In exploring the causes and consequences of hurtfully dismissive remarks, we began with recognizing them. Then we showed how reframing them can help limit hurt by giving targets of dismissive remarks a way to understand them that includes the full reality of the remark, the offender, and the context in which the remark appears.
We now turn to a perspective that can actually produce an experience of a minor bump instead of deep emotional hurt, if it doesn't prevent the experience of pain altogether. In this approach, targets reaffirm their humanity by focusing on what defines their own humanness. Here are four insights that help.
- Inadvertent and intentional dismissiveness are different
- Even though none of us can read minds, we tend to assume that hurtfully dismissive remarks are intentional. Many are. For example, the probability of intentionality is high for repeat offenders. But before taking action, it's worth verifying intentions — privately, if possible.
- If the remark is unintentionally hurtful, target and offender can often reach a new understanding that strengthens their relationship.
- The offender's words don't define the target
- What the offender says is merely an assertion, or even less — an insinuation. It isn't proof in itself. It doesn't define the target. Targets do better when they recognize false assertions and insinuations as false.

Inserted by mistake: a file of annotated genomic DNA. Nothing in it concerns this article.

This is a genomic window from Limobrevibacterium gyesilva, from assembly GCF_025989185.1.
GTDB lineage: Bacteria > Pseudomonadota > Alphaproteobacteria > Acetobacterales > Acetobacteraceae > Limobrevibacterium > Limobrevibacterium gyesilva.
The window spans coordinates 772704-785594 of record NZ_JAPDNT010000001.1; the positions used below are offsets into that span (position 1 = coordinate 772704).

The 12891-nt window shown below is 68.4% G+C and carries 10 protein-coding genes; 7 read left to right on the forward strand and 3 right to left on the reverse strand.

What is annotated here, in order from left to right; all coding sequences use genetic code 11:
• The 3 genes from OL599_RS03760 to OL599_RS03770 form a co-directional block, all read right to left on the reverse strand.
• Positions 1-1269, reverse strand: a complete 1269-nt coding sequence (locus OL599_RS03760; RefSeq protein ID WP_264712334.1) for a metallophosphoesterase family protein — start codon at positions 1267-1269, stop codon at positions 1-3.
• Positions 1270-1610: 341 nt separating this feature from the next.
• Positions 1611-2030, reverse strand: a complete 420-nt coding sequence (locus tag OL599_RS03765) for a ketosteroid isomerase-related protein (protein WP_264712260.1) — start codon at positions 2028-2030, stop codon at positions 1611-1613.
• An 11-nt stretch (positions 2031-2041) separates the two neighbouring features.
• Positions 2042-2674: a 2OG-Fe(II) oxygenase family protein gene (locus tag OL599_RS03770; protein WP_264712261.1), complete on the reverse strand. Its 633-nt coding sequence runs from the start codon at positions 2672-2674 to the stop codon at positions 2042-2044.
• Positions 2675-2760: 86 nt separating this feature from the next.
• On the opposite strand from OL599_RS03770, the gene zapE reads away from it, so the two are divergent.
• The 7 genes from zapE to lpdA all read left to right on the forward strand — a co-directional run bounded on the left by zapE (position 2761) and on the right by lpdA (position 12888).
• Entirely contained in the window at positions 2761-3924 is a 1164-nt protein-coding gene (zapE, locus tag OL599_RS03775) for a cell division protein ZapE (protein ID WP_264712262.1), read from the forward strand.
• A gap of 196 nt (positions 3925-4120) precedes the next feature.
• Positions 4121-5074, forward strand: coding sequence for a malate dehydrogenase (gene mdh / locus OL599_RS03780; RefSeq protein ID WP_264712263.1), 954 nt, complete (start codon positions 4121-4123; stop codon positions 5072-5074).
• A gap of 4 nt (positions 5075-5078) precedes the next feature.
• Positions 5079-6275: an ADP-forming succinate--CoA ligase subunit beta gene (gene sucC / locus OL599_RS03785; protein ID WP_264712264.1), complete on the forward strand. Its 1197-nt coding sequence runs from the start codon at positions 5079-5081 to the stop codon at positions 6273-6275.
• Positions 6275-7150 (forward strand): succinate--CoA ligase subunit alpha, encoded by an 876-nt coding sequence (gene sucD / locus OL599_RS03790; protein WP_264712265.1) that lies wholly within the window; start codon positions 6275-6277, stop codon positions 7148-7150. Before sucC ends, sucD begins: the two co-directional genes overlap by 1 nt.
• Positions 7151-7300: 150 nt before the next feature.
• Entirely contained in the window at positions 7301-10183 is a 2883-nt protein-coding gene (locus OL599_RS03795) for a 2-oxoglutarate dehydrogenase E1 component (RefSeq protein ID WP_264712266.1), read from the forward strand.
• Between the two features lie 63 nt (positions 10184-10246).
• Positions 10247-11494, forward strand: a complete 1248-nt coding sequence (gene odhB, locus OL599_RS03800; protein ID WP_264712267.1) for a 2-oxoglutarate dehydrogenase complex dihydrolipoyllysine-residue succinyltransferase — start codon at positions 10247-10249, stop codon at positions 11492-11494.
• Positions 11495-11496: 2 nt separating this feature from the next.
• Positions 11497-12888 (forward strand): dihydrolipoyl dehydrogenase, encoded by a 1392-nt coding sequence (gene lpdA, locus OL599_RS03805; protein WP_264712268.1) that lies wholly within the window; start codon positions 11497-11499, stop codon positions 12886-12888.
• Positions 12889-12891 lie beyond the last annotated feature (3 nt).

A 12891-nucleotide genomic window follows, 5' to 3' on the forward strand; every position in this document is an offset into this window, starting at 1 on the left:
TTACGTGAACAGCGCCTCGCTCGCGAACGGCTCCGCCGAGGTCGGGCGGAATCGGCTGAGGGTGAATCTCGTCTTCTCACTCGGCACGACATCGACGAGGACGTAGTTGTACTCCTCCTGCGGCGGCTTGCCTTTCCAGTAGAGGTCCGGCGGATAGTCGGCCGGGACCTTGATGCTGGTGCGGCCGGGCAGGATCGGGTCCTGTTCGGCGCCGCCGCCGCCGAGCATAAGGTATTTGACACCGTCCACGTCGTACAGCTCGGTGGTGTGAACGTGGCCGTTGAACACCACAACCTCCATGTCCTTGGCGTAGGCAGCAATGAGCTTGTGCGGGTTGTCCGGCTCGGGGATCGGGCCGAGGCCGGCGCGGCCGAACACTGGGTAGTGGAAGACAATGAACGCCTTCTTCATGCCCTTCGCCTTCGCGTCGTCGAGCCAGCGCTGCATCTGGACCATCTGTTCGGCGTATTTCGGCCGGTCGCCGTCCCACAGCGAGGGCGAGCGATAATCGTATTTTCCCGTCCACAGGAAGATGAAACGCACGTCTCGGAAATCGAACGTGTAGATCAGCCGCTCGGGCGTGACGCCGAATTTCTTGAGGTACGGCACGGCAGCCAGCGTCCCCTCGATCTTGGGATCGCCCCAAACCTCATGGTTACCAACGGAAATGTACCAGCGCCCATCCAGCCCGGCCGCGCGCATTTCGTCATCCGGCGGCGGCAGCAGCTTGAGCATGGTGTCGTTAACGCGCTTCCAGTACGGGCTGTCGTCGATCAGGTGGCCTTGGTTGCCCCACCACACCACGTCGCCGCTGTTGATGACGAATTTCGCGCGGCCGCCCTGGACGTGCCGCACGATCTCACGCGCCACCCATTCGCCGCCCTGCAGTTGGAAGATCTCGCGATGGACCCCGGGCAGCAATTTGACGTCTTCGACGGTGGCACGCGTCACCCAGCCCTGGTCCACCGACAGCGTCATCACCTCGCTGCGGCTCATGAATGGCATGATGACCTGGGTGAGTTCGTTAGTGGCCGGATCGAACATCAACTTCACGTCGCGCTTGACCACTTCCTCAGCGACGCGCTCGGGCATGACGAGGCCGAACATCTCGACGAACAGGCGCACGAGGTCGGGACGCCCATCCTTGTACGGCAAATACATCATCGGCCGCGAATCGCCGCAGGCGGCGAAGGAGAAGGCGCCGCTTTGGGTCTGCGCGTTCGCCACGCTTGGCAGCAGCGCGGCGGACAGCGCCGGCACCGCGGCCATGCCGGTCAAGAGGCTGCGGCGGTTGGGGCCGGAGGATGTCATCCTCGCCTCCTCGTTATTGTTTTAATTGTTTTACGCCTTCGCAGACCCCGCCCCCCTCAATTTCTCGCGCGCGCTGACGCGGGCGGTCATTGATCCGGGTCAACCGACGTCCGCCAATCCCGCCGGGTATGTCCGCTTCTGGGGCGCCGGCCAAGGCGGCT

- Others might overhear the remark, but how they respond to it is their choice. People are free to receive information and conclude whatever they feel is appropriate. Targets must accept this freedom that others have, but targets need not accept the content of the dismissive remark.
- Targets are responsible for their own beliefs, as others are for theirs
- Targets are Addressing the real problem
works better than
addressing the wrong problemresponsible for their own beliefs about themselves. Targets who know that a remark is misleading or wrong have all the tools they need to reject the remark, at least internally. Dismissive remarks can't directly harm targets who truly believe the remarks are bogus.
- What can be problematic is that others might be misled by the remarks, but that's a different problem.
- Addressing the real problem works better than addressing the wrong problem
- Confronting the offender might be helpful if the bystanders witness the confrontation and accept the target's position. But confrontations can often produce yet more hurtful remarks. And because confrontations appear to be self-serving for the target, many bystanders discount the target's counter-assertions. To others, the whole thing looks like a brawl, especially when the confronter (the target) is humorless, or worse, angry.
- Confronting the offender in the workplace context rarely helps. Instead, approach bystanders personally. Deal with their willing acceptance of false insinuations directly. That's the real problem.
Finally, there is the question of organizational power. If the offender is more powerful than the target, the target's options can be very limited. Moving on is often best. First in this series Top Next Issue
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More articles on Effective Communication at Work:
- When You Aren't Supposed to Say: II
- Most of us have information that's "company confidential," or possibly even more sensitive
than that. Sometimes people who try to extract that information use techniques based on misdirection.
Here are some of them.
- If Only I Had Known: I
- Have you ever regretted saying something that you wouldn't have said if only you had known just one